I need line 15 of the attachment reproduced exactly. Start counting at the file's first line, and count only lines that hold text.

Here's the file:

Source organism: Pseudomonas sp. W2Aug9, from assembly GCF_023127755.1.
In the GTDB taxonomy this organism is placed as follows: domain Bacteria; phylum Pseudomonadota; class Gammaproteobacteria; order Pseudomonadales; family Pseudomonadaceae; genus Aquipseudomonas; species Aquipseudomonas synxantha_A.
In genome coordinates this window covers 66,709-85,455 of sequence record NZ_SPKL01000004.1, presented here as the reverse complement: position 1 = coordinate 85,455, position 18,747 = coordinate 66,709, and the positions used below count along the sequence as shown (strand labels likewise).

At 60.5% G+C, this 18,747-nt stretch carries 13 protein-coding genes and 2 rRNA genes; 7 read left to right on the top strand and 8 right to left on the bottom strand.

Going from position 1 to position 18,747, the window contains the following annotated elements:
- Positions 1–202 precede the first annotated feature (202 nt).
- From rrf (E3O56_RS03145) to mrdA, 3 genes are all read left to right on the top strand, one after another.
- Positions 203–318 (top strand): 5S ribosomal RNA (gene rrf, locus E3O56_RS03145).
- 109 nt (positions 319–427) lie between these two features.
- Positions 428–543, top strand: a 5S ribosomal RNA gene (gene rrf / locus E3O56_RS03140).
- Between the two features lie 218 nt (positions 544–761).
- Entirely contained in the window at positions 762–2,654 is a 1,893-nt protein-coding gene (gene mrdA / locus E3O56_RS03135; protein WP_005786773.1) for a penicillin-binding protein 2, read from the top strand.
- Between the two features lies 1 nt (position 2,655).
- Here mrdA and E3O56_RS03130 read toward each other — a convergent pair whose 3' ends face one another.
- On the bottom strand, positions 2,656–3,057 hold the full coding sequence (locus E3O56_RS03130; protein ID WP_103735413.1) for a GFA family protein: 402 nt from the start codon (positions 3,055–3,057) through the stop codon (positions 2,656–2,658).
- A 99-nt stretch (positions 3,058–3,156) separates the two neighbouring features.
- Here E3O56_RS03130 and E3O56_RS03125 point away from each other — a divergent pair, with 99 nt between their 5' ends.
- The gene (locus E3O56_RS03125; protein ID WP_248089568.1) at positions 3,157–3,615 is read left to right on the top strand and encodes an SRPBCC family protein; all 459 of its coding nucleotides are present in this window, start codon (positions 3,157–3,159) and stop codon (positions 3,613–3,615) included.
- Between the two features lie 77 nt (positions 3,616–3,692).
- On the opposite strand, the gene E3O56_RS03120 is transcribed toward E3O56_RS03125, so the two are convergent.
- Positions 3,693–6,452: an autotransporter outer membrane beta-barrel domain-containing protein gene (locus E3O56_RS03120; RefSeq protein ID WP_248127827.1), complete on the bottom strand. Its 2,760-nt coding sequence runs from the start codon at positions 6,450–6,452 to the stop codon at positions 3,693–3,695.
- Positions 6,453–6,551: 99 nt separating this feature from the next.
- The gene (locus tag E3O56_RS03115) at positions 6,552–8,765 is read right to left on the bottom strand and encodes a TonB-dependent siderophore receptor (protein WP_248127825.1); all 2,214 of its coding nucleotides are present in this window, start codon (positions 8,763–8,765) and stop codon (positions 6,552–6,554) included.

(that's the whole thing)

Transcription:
- On the bottom strand, positions 2,656–3,057 hold the full coding sequence (locus E3O56_RS03130; protein ID WP_103735413.1) for a GFA family protein: 402 nt from the start codon (positions 3,055–3,057) through the stop codon (positions 2,656–2,658).